This is where most anglers have trouble, especially if it's their first time on the river in mid-winter.
In my corner of the Rocky Mountains, winter has an oddly distinct behavior. It arrives suddenly but doesn’t fully settle in until sometime around Christmas. That’s when the cold comes. The kind of break-your-fly-rod-on-a-tree cold. During the first week of this year I fished in -7, -4, and -2-degree weather. One of these years I’ll lose a finger to frostbite, I’m sure.
Right around February, there’s usually a small warm spell. This comes smack in the middle of winter, and both the trout and the bugs react almost instantly. These mid-winter days of 30-ish degree highs, with clear skies and little wind, create perfect conditions for midge hatches. Of all the winter fly fishing I do, mid-winter midge fishing is my favorite. Watching trout eat a size 20 Griffiths Gnat while the river flows between piles of waist-deep snow is both a testament to a trout’s determined resiliency to make it through winter, and how damn enjoyable dry fly fishing is.
Like dry fly fishing in the spring, though, mid-winter isn’t for the faint of heart. It’s imperative to match the hatch on these mid-winter midge days, and with such low, clear water – especially on tailwaters – fine tippet is an absolute necessity. I’m partial to a soft 5wt or a faster 4wt for these situations (my Winston 9’5wt B3X and Orvis H3F 8’6” 4wt are respective examples), and reels with a fully-sealed drag system. The last thing you want is a particularly nasty cold outing to ice up your reel and break some critical component.
Fluorocarbon tippet and good dry fly floatant round out the requisite gear, which brings us to picking the right flies for the job. This is where most anglers have trouble, especially if it’s their first time on the river in mid-winter. The list that follows is full of flies I use in just these situations. Take some time to compare these patterns to whatever small bugs you have hatching in your neck of the woods, and you’ll find something to entice a rise.
This fly is old, classic, and lethal under the right circumstances. While I don’t see as many folks fishing soft hackle flies these days, having some in your box can be the difference between getting skunked or catching fish if you stumble into a winter midge hatch.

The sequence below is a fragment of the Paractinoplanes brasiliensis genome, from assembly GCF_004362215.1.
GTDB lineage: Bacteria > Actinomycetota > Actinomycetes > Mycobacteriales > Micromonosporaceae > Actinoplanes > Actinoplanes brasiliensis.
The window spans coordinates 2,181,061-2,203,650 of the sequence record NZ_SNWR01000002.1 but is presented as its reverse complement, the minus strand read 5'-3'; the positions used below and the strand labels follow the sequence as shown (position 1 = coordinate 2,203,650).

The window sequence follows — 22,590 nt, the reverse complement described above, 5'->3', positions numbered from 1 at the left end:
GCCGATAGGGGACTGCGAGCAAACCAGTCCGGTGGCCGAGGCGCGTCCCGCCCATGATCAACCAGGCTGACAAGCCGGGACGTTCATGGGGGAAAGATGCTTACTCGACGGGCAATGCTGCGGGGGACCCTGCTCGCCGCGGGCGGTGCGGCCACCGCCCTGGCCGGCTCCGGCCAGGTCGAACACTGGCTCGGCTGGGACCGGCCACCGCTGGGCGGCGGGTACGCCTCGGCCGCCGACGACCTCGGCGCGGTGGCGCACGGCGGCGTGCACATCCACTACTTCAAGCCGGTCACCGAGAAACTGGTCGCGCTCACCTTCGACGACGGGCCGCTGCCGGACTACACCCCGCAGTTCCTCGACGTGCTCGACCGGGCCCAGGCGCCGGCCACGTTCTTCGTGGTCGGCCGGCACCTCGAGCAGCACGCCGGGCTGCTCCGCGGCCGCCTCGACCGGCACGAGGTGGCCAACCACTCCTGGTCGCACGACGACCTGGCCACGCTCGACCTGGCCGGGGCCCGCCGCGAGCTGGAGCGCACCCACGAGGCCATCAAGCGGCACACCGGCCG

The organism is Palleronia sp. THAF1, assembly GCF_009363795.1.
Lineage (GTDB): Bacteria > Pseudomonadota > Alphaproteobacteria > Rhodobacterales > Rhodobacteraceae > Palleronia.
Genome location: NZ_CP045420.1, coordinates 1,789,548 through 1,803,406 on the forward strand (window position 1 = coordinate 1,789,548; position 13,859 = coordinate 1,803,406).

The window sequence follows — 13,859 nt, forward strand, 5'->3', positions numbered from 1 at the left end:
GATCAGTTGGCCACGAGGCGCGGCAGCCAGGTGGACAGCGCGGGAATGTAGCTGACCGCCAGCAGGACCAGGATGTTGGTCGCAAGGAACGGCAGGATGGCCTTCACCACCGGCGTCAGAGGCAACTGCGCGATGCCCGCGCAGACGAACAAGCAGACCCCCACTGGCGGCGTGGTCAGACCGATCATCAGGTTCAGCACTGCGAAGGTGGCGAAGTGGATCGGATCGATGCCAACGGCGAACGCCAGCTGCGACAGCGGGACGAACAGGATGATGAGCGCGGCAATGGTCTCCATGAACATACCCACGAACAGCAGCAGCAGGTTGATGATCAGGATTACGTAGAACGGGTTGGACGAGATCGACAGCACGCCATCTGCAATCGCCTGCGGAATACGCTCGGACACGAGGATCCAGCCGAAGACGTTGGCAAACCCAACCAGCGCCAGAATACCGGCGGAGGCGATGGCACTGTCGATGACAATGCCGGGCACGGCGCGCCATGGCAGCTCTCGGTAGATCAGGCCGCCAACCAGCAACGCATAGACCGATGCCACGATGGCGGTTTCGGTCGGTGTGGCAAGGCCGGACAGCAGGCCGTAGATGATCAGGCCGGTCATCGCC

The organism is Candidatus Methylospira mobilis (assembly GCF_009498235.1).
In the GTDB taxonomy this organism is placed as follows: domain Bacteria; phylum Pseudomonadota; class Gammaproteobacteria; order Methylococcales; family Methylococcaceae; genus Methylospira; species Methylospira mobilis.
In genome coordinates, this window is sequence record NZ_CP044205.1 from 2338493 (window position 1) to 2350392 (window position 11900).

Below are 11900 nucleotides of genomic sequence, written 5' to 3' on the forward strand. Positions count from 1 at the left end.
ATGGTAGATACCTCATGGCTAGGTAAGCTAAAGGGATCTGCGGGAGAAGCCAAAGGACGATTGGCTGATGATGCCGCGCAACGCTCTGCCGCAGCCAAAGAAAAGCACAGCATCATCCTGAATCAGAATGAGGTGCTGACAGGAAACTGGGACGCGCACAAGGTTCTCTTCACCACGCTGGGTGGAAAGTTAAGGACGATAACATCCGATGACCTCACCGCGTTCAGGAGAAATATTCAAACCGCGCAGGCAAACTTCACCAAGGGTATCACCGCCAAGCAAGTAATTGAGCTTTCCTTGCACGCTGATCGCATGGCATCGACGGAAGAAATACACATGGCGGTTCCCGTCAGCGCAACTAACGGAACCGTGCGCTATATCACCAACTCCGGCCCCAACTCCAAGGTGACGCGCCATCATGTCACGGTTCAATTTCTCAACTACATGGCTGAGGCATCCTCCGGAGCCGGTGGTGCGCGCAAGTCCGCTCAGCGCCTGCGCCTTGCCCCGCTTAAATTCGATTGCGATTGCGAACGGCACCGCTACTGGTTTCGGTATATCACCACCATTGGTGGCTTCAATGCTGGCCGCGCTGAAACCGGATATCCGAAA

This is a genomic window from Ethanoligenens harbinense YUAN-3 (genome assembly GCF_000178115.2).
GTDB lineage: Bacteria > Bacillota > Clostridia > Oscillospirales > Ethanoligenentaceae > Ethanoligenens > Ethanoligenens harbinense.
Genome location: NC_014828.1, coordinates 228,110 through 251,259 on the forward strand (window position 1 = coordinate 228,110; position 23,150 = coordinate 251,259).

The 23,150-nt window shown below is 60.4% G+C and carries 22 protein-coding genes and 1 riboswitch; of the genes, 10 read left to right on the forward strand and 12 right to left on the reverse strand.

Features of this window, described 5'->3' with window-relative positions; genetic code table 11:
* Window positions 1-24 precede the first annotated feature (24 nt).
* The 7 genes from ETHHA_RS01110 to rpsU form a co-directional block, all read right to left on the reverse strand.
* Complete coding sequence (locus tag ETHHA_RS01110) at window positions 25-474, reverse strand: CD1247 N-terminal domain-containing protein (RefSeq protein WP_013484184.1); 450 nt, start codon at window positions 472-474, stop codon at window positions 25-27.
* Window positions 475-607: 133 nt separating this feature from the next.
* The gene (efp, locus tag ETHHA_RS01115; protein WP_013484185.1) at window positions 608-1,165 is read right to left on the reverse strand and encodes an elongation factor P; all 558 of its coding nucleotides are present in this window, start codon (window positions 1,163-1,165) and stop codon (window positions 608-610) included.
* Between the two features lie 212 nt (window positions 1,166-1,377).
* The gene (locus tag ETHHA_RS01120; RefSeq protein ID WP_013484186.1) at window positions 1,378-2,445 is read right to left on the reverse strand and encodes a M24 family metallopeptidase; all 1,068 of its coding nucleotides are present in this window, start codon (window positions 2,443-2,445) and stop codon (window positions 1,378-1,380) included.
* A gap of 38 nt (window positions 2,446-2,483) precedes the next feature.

And for any of the Euro nymphing enthusiasts out there, this is a great fly to tie on closest to your sighter. The swinging motions created when you pick up line to throw a new cast mimic the frenetic movements of emerging insects.
This isn’t the greatest photo, and I apologize for that. However, I think it shows off exactly what I’m going for here with these dries. This is a pattern I came up with myself, and one that I’ve seen work countless times. The Lower Provo River is my go-to fishery in the winter, and most hatches consist of small, black, bugs with no tails – just like this one.
I do tie it in sizes 18-30 (Gamakatsu makes an excellent size 30 midge hook) and yes, I’ve caught fish on a size 30. Hopefully your winter fishery isn’t as particular as mine and you don’t have to use these microscopic flies. If not, at least you’re prepared.
If I had one fly to use for winter midge hatches, it’d be the Griffiths Gnat. Aside from an elk hair caddis or some variation on the Adams, I’ve caught more fish on this dry than anything else. Regardless of what’s hatching, a Griffiths Gnat will usually get the job done.
The second week of February this year, I was out on the Lower Provo River one afternoon. It was stupid cold, but clear skies and sunlight brought out the bugs – and the trout. I’d fished the same stretch a few days before, and the browns couldn’t stay off a size 16 parachute blue-winged olive. Naturally, that’s what I tied on.
Predictably, the trout ignored my fly. I fished it well for a half-hour before tying on a Griffiths Gnat. On my second cast, a fish that had ignored countless drifts of my BWO slurped the gnat.
Every winter I swear I see some baetis amongst the hordes of midges. Granted, midge is a catch-all term for any tiny fly that’s not easily identifiable. But on a particularly warmer winter’s day, I’m positive I’ve seen a blue-winged olive or two float down the river.
Whether or not those flies are actually a baetis, I’m not sure. I’m no entomologist. But I do know that baetis imitations work in the dead of winter. Always have a dozen or so parachute BWOs on hand, in smaller sizes, to throw if the fish seemed keyed in on something specific and don’t want other standard midge patterns.
These four flies are some of my year-round favorites, but they shine particularly well in winter. I love getting out when the snow’s waist deep and rod guides freeze every other cast. It’s an enjoyable sort of pain-in-the-ass experience that makes true the old adage that going fishing is better than not fishing at all.